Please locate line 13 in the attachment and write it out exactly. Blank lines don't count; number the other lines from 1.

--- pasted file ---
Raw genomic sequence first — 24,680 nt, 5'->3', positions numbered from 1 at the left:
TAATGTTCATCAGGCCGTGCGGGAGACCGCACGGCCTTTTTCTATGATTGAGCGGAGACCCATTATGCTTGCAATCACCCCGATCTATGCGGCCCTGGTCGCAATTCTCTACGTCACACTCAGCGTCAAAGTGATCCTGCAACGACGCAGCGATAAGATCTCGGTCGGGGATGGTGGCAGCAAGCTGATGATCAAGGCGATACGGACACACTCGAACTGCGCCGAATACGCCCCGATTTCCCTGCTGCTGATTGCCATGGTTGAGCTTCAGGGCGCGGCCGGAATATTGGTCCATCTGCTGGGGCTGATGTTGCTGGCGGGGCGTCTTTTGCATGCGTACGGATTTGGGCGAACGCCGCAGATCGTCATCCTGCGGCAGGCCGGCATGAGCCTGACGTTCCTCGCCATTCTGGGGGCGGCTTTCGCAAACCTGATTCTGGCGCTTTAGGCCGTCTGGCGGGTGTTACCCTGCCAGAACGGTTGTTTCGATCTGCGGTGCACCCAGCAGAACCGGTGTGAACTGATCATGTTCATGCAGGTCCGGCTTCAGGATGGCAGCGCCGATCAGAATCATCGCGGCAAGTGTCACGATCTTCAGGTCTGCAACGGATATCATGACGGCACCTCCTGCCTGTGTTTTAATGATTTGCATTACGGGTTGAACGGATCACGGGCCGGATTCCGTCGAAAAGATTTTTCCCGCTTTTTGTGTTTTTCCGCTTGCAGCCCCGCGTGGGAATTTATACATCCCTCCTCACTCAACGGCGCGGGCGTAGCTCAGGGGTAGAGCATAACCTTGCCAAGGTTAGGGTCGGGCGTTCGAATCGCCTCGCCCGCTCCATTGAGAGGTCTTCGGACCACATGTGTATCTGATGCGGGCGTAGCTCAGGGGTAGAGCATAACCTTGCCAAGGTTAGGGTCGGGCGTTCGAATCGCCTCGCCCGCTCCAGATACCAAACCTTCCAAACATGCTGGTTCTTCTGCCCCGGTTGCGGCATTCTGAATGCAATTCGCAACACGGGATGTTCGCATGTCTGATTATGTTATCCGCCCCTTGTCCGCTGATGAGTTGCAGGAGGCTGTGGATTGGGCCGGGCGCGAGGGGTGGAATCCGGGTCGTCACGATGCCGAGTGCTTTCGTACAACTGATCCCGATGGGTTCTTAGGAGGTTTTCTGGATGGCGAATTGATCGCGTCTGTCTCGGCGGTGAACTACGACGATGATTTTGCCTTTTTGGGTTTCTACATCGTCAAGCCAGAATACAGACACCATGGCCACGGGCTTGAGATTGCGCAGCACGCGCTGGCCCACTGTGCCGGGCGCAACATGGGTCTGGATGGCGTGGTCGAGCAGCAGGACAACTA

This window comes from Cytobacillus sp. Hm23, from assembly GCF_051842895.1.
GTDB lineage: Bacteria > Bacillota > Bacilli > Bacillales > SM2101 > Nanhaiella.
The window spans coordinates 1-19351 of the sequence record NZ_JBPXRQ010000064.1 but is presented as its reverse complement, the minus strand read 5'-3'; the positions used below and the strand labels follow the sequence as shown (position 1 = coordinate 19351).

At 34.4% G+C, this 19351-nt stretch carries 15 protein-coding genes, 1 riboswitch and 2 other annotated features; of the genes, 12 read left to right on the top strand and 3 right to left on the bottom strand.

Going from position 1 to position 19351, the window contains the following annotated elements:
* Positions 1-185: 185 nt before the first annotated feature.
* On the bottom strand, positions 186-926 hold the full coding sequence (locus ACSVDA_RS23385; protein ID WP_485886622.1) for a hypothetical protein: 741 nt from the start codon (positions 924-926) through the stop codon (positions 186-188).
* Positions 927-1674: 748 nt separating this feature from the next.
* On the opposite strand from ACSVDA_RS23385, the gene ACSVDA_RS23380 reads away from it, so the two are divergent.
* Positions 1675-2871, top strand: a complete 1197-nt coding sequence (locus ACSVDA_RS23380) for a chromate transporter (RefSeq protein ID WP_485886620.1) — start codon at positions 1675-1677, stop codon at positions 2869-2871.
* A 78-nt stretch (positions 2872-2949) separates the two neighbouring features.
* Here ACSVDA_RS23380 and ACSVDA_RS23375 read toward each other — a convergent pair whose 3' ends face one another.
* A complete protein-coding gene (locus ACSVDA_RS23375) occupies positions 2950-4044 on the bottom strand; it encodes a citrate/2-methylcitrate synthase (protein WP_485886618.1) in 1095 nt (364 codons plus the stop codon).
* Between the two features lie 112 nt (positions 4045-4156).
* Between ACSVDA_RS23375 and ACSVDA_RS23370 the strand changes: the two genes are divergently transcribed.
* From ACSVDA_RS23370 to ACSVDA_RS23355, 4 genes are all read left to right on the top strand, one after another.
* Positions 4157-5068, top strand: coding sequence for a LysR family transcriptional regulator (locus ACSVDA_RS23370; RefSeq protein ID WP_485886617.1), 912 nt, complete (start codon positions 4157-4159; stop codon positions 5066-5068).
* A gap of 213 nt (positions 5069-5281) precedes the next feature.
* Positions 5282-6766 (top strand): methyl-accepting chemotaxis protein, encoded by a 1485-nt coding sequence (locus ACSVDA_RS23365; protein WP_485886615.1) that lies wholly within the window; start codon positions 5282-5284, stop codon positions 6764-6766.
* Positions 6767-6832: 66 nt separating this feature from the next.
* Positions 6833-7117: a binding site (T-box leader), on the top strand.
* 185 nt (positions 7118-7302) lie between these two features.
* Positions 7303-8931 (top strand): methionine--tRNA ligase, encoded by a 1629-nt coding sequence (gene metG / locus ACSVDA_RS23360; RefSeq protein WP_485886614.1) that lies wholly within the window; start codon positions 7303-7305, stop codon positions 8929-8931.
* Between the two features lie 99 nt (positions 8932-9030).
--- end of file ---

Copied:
* A 78-nt stretch (positions 2872-2949) separates the two neighbouring features.